I am working on an application that uses Crystal Reports for the reporting. It opens a given report in a ReportDocument object, does what it needs to do and then closes the report.

using (var report = OpenReport(reportSourceInfo))
    // Do stuff with the report

The OpenReport method does some validation of the source file and returns an open ReportDocument object.

Testing has shown that this code does what it's meant to do and appears to have no issues. The problem I'm really after advice on is when I do a code analysis (CA) build of the reporting project, I get the following CA message:

CA2202 : Microsoft.Usage : Object 'report' can be disposed more than once in method 'CrystalReportingProvider.ReportExecute(ReportSourceInformation)'. To avoid generating a System.ObjectDisposedException you should not call Dispose more than one time on an object.

Now obviously I can change the code around so I don't get this CA warning, but my question is should I?

Does the Crystal Reports ReportDocument.Close() method do everything to handle resource cleanup properly? The message seems to indicate that the Close method calls the Dispose method, but that just doesn't seem right.

Any advice would be appreciated.

2 Answers 2


While there's a great deal of information available on the web relating to the proper use of memory and the corresponding cleanup of used memory when tasks are complete, at MSDN:IDisposable.Dispose or Stackoverflow:Disposing and Setting to null for example. This gives rise to the prevailing coding convention that if you can call Dispose, then do so.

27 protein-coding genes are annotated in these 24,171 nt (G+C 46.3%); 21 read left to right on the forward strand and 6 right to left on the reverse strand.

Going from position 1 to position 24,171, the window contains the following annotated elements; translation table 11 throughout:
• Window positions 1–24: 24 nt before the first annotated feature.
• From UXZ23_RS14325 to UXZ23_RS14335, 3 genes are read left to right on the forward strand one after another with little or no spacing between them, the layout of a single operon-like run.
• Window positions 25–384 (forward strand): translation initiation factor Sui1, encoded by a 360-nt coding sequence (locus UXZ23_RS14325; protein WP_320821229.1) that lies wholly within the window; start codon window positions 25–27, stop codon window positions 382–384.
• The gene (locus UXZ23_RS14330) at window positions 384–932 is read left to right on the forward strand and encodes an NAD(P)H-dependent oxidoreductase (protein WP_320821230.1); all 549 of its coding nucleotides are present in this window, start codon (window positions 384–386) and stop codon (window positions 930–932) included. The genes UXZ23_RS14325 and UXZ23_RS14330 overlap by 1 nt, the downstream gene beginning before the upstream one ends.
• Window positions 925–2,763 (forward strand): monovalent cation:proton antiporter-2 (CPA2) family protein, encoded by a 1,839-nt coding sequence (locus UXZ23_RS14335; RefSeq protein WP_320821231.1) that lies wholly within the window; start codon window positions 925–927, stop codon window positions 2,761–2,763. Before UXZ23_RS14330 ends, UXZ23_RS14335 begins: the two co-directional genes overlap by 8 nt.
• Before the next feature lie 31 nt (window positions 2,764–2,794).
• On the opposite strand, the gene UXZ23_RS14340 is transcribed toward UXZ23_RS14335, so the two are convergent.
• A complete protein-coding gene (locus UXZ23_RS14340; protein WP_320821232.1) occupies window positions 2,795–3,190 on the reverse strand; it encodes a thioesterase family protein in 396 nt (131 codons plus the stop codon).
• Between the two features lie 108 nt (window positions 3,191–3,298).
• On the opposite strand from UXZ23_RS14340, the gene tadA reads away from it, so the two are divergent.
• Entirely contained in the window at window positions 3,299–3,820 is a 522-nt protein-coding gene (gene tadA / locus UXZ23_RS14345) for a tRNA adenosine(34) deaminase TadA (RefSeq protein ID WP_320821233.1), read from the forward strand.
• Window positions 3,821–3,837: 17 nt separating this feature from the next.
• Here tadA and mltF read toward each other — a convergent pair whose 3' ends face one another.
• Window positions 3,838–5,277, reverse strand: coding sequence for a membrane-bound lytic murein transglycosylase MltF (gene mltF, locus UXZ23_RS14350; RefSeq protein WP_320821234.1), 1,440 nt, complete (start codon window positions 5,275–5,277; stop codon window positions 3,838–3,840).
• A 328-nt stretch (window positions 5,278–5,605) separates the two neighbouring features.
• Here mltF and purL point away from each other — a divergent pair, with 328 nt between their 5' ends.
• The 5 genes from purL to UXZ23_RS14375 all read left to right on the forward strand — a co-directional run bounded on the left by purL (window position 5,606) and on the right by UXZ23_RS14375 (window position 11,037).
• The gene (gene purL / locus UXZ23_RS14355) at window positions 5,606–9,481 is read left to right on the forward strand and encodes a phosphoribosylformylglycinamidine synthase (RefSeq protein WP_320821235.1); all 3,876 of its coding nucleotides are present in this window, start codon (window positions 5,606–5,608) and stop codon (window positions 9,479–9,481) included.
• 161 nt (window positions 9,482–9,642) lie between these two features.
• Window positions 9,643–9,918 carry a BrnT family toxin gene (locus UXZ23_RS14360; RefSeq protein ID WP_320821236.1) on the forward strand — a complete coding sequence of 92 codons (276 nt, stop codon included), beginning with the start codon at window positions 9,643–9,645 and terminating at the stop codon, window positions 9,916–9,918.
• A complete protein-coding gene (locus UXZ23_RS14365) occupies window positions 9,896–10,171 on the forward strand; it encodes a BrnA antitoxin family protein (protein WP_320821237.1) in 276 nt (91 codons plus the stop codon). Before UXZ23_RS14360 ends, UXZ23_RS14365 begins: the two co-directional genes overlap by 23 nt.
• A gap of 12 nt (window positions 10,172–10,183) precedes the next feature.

This convention holds true for objects like FileStreams and SqlDataReader (among others) where you have both Close and Dispose methods, and calling Dispose calls the Close.

What I didn't take into account was "The Crystal Factor". Like them or loathe them, they do things...differently. After a LOT more searching online in the second reply to this SAP SDN article, a SAP employee seems to post the code of the Close method. As you can see, after clearing and disposing all the elements that comprise the ReportDocument object, it calls the ReportDocument.Dispose method as well.

Despite all that, and without knowing how the Dispose method is implemented (properly you would presume as the code does work in its present form), you should code to the proper convention and call the Dispose method or declare it in a Using statement. Just suppress the CA warning.


Well, according to this, "Close() ... release[s] the memory that is used by the report." That would indicate that Close() calls Dispose(), so it would be redundant to have both a using statement and Close().

  • That seems to fly in the face of the coding convention that if you have finished with an object whose type implements IDisposable then you should call Dispose() on it, alternatively you should use a using block to do this
    – Fooksie
    Commented Feb 8, 2012 at 0:59
  • I inspected the assembly and found that Close doesn't call Dispose. Commented Mar 17, 2017 at 3:02

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